Two cases of very late thrombosis of sirolimus-eluting stents implanted in diseased saphenous vein grafts

November 5, 2008
Cardiology Review® Online, March 2008, Volume 25, Issue 3

Following are 2 cases of angiographically documented very late stent thromboses that occurred in patients enrolled in the Reduction of Restenosis in Saphenous Vein Grafts with Cypher Stent (RRISC) trial.

Following are 2 cases of angiographically documented very late stent thromboses that occurred in patients enrolled in the Reduction of Restenosis in Saphenous Vein Grafts with Cypher Stent (RRISC) trial.

Case 1

A 69-year-old man with a history of hypercholesterolemia and hypertension who had undergone coronary artery bypass graft (CABG) surgery 20 years earlier was admitted to our institution for unstable angina. Coronary angiography showed a severe stenosis of the saphenous vein graft on a big circumflex artery (Figure 1, top left). The patient was successfully treated with implantation of a sirolimus-eluting stent (3.5 x 33 mm inflated at 22 atm) under distal embolization protection with the Medtronic GuardWire device (Figure 1, top right). He received double antiplatelet therapy with clopidogrel (Plavix) and aspirin. At the 6-month follow-up, the control angiogram showed a widely patent stent almost without any hyperplasia (Figure 1, bottom left). The patient remained on double antiplatelet therapy for another 7 months; 13 months after the baseline procedure, both aspirin and clopidogrel were discontinued because of a planned orthopedic surgical procedure on the knee. One week after suspension of the 2 drugs, the patient was admitted to our hospital with a serious anterolateral myocardial infarction due to very late occlusive stent thrombosis (Figure 1, bottom right). All attempts to reopen the saphenous vein graft failed, and the patient died 1 month later due to progressive heart failure.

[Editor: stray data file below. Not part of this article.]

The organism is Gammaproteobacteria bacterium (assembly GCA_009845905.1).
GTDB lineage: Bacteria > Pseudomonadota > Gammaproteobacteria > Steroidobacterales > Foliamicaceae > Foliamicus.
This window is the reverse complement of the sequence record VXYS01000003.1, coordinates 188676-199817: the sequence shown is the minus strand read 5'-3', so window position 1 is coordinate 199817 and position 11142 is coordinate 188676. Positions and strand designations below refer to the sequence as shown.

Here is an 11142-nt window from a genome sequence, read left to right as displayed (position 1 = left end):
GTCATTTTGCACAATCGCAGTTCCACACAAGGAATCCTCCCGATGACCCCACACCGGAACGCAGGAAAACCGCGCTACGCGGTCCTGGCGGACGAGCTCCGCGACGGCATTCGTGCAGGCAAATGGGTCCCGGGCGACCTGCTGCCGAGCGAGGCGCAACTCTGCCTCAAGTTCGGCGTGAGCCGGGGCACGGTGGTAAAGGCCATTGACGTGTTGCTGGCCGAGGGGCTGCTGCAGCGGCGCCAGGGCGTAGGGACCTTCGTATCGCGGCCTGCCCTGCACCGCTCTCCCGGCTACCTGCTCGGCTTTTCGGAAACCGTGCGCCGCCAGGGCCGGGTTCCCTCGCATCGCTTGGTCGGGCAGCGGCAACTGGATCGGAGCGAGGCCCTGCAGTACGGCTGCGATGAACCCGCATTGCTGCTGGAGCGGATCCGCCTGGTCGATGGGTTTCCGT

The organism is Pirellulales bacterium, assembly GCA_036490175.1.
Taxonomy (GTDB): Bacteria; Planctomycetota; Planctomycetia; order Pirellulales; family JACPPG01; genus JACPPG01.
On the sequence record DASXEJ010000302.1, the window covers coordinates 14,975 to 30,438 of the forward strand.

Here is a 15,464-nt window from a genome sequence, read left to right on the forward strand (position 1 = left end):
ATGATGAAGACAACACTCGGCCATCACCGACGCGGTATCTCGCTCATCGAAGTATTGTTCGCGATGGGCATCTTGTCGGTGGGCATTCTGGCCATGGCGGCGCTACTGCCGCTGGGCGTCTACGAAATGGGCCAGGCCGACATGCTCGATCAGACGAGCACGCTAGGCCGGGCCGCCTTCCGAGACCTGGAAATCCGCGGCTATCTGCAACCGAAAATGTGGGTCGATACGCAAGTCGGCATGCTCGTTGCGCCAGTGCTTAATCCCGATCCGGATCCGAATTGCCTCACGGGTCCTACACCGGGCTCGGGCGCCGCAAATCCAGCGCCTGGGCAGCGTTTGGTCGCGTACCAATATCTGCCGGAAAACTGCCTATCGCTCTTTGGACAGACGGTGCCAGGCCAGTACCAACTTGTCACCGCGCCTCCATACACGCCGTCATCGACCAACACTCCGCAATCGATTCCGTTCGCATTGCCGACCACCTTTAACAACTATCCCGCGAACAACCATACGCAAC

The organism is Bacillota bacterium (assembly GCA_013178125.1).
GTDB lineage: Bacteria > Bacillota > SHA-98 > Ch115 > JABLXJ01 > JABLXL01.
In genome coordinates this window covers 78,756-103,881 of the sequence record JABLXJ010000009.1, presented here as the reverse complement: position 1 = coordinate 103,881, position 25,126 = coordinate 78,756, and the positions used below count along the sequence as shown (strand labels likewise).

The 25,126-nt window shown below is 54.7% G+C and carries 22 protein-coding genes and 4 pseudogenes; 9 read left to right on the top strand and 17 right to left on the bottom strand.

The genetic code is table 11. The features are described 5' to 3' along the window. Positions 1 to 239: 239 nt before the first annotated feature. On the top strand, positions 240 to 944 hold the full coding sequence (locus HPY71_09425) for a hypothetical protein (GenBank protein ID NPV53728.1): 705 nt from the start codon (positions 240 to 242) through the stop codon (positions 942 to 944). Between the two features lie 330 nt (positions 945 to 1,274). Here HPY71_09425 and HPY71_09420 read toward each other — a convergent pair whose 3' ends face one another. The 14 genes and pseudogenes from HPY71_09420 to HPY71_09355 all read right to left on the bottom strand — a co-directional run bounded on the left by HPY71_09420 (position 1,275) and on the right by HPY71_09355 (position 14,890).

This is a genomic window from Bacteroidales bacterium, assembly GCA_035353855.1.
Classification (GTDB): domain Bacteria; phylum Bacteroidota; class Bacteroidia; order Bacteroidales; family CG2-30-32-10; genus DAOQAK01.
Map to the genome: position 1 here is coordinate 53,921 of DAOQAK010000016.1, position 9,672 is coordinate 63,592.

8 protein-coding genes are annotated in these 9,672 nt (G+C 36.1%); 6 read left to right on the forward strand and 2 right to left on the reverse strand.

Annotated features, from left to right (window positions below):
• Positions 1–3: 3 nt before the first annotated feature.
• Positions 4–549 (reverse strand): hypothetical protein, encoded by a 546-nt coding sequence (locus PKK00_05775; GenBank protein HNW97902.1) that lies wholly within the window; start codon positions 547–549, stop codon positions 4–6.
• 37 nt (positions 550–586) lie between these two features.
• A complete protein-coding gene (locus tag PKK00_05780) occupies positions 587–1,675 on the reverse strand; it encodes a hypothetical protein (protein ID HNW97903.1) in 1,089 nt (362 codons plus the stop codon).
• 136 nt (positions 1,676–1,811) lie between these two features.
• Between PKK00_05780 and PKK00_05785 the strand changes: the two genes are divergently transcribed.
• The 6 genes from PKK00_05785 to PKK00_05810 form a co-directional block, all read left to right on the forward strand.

Figure 1. Severe stenosis of the saphenous vein graft is shown on coronary angiography (top

left). A sirolimus-eluting stent was implanted (top right). At the 6-month follow-up, angiography

showed a widely patent stent (bottom left). One week after discontinuation of aspirin and

clopidogrel, the patient had an anterolateral myocardial infarction due to very late occlusive stent

thrombosis (bottom right).

Case 2

An 80-year-old man with hypercholesterolemia who had undergone CABG surgery 13 years earlier presented to our hospital with unstable angina. At coronary angiography, a severe eccentric focal lesion of the saphenous vein graft on the right coronary artery was detected (Figure 2, top left). The stenosis was treated percutaneously with implantation of a sirolimus-eluting stent (3.0 x 33 mm inflated at 18 atm). The procedure was performed after placement of the Medtronic GuardWire device, and the result was optimal (Figure 2, top right). The patient received clopidogrel and aspirin for 6 months. He then underwent the planned control angiogram, which showed a patent stent without evidence of intimal hyperplasia. Clopidogrel was discontinued, and the patient continued taking aspirin only. At 16 months, the patient underwent angiography, which confirmed the optimal result of the stent in the saphenous vein graft (Figure 2, bottom left). However, 30 months after the index procedure, the patient experienced an acute coronary syndrome with transient inferior ST-segment elevation shown on electrocardiogram. Tirofiban (Aggrastat) and low-molecular-weight heparin were started in the hospital where the patient was admitted. He was then transferred to our catheterization laboratory. An angiogram showed a subocclusive very late stent thrombosis of the sirolimus-eluting stent implanted 30 months earlier (Figure 2, bottom right). In this case, the new lesion was successfully treated with implantation of 2 bare-metal stents, and the patient was discharged without complications several days later.

Figure 2. An eccentric focal lesion of the saphenous vein graft is shown on coronary angiography

(top left). A sirolimus-eluting stent was implanted (top right). At 16 months, the saphenous vein

graft was patent (bottom left). Thirty months after the initial procedure, a subocclusive very late

stenosis of the saphenous vein graft was shown on coronary angiography (bottom right).